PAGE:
Wednesday, June 5, 2013

Study finds that daily use of sunscreen prevents aging of skin

Sunscreen doesn't just prevent sun burns and skin cancer; using it daily can slow down your skin's aging too, says a study published in the Annals of Internal Medicine

Australian researchers found that when adults regularly used broad-spectrum sunscreen, they were less likely to show increased wrinkling over a four-and-a-half-year period compared to adults who used sunscreen every once and a while, reports Barbara Mantel of NBC News.

This is the first study showing that sunscreen prevents skin aging, and the results show year-round use of sunscreen significantly slows the aging of skin caused by the sun's ultraviolet rays, Dr. Adele Green of Royal Brisbane Hospital in Queensland told the Gupta Guide.

"Previous research has shown that skin aging is associated with an increased risk of actinic keratoses and melanoma, and now we have the first randomized trial to show that sunscreen retards skin aging," Green said.

The sunscreen used in the study had a SPF of 15, which blocks about 94 percent of ultraviolet B rays. Stronger preparations have only a small additional effect; one with an SPF of 40 filters about 97.5 percent, Green told Mantel.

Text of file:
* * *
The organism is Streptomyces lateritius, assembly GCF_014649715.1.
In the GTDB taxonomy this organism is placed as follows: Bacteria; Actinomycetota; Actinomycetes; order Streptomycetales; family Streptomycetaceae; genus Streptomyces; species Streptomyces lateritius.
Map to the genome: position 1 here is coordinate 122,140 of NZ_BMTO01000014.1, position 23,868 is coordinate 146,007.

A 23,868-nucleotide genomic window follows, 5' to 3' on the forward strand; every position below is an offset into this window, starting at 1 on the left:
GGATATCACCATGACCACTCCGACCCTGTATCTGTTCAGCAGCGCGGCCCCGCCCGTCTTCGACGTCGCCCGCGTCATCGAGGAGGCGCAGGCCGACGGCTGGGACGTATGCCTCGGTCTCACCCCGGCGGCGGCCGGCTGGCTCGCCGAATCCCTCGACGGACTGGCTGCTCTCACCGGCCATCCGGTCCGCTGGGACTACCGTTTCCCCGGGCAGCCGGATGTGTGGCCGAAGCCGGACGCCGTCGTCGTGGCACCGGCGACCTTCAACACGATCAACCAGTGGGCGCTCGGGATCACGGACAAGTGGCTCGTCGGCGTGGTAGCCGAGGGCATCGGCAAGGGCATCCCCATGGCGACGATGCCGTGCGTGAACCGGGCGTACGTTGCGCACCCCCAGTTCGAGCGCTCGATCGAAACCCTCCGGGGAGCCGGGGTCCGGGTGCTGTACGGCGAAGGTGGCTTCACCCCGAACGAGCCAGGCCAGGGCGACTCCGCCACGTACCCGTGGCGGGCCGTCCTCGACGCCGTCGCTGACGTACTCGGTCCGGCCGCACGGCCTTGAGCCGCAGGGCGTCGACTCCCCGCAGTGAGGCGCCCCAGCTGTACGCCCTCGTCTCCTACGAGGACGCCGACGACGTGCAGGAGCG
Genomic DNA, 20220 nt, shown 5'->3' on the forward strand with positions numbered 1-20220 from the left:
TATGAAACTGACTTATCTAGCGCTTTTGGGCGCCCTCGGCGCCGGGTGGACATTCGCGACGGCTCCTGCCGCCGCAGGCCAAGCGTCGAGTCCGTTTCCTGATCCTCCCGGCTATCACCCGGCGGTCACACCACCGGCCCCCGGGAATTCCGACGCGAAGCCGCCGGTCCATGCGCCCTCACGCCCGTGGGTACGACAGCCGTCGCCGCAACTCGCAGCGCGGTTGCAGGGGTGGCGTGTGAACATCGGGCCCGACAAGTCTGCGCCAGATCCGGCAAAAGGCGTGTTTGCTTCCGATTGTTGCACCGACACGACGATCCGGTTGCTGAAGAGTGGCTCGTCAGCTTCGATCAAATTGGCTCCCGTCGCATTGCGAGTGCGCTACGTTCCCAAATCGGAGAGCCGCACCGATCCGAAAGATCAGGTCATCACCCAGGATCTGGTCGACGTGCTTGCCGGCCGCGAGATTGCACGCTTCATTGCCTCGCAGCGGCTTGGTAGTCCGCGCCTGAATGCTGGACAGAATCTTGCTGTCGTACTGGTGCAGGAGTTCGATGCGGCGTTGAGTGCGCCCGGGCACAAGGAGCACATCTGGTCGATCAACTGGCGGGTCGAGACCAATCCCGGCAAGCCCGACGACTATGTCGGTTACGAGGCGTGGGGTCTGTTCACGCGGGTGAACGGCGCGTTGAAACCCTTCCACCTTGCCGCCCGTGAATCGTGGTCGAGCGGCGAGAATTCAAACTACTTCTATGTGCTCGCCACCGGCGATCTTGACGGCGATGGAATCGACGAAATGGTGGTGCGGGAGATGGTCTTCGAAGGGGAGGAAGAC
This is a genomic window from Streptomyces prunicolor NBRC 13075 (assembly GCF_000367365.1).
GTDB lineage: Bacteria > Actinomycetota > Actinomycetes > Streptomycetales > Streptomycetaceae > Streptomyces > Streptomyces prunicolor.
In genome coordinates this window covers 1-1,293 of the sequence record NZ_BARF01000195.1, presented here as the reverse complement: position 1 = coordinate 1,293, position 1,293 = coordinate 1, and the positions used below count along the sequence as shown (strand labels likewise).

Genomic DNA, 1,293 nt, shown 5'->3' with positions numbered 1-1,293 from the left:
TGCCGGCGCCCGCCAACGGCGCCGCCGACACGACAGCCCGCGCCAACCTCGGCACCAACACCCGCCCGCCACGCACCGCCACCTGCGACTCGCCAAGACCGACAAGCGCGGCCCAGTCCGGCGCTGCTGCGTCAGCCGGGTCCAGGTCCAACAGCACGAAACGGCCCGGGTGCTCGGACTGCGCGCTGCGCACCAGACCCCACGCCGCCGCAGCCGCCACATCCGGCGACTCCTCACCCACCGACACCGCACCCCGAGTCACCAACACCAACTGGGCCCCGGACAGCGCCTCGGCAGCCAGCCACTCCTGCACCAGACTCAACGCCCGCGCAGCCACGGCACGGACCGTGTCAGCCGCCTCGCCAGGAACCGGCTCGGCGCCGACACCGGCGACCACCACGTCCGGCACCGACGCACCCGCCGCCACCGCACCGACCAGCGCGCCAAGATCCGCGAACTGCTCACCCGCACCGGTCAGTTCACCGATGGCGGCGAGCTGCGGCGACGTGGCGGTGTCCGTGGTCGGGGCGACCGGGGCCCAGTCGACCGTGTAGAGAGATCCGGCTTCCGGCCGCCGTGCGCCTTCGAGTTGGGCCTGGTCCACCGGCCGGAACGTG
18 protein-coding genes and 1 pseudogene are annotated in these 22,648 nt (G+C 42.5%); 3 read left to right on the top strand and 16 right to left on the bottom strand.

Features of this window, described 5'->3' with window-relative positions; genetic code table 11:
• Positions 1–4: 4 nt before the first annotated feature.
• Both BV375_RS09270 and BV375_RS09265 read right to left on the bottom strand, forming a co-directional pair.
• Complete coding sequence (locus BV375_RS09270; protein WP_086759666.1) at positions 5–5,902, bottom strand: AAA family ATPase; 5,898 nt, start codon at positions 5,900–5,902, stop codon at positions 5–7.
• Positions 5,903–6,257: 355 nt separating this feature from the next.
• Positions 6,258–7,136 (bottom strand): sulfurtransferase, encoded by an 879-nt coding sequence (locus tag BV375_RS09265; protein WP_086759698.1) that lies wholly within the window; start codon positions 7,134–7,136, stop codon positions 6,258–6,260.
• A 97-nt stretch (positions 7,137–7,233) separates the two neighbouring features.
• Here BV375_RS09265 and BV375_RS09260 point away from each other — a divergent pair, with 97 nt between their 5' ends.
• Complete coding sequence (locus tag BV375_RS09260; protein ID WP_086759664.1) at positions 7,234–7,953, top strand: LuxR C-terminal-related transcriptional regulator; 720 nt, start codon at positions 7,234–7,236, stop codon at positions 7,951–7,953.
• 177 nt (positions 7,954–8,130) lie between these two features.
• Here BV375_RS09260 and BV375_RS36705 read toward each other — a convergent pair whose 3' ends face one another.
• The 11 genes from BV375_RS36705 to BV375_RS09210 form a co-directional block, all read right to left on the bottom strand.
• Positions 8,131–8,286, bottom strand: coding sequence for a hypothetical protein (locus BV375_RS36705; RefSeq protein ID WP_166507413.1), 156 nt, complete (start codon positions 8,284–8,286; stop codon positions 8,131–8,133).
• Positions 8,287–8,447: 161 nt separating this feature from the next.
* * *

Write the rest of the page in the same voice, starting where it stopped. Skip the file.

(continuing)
"The more important issue is applying the sunscreen well and reapplying it often," and you should make sure that sunscreen is broad spectrum, he said. The study also found that daily beta-carotene supplementation had no effect on skin aging.

The study shows that just 15 minutes of sun on any part of your body can age the skin, and it is never too late to start using sunscreen, said Dr. Nancy Snyderman of NBC News. Even in middle age, if you start using sunscreen, you can role back the aging of your skin, she said. Here's NBC's video clip:

Click here for more information about the study's methods and its limitations and click here for more summer sun safety tips.

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